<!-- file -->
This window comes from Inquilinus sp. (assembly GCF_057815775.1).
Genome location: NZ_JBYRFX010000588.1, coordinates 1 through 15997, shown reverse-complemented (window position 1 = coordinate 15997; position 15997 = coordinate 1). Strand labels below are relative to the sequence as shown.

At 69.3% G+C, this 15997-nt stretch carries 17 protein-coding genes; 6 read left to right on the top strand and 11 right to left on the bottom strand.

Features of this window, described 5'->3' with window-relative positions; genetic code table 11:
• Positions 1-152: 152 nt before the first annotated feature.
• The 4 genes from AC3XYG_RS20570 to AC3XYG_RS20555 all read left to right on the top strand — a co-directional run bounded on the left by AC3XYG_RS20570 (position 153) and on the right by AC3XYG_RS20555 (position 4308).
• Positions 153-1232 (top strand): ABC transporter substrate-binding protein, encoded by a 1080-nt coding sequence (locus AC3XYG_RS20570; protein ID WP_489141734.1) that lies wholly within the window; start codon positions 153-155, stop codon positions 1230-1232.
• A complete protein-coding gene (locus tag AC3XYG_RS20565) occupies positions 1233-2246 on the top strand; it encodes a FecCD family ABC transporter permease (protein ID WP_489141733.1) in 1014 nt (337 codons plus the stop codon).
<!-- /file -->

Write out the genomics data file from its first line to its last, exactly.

This window comes from Inquilinus sp. (assembly GCF_057815775.1).
Genome location: NZ_JBYRFX010000588.1, coordinates 1 through 15997, shown reverse-complemented (window position 1 = coordinate 15997; position 15997 = coordinate 1). Strand labels below are relative to the sequence as shown.

At 69.3% G+C, this 15997-nt stretch carries 17 protein-coding genes; 6 read left to right on the top strand and 11 right to left on the bottom strand.

Features of this window, described 5'->3' with window-relative positions; genetic code table 11:
• Positions 1-152: 152 nt before the first annotated feature.
• The 4 genes from AC3XYG_RS20570 to AC3XYG_RS20555 all read left to right on the top strand — a co-directional run bounded on the left by AC3XYG_RS20570 (position 153) and on the right by AC3XYG_RS20555 (position 4308).
• Positions 153-1232 (top strand): ABC transporter substrate-binding protein, encoded by a 1080-nt coding sequence (locus AC3XYG_RS20570; protein ID WP_489141734.1) that lies wholly within the window; start codon positions 153-155, stop codon positions 1230-1232.
• A complete protein-coding gene (locus tag AC3XYG_RS20565) occupies positions 1233-2246 on the top strand; it encodes a FecCD family ABC transporter permease (protein ID WP_489141733.1) in 1014 nt (337 codons plus the stop codon).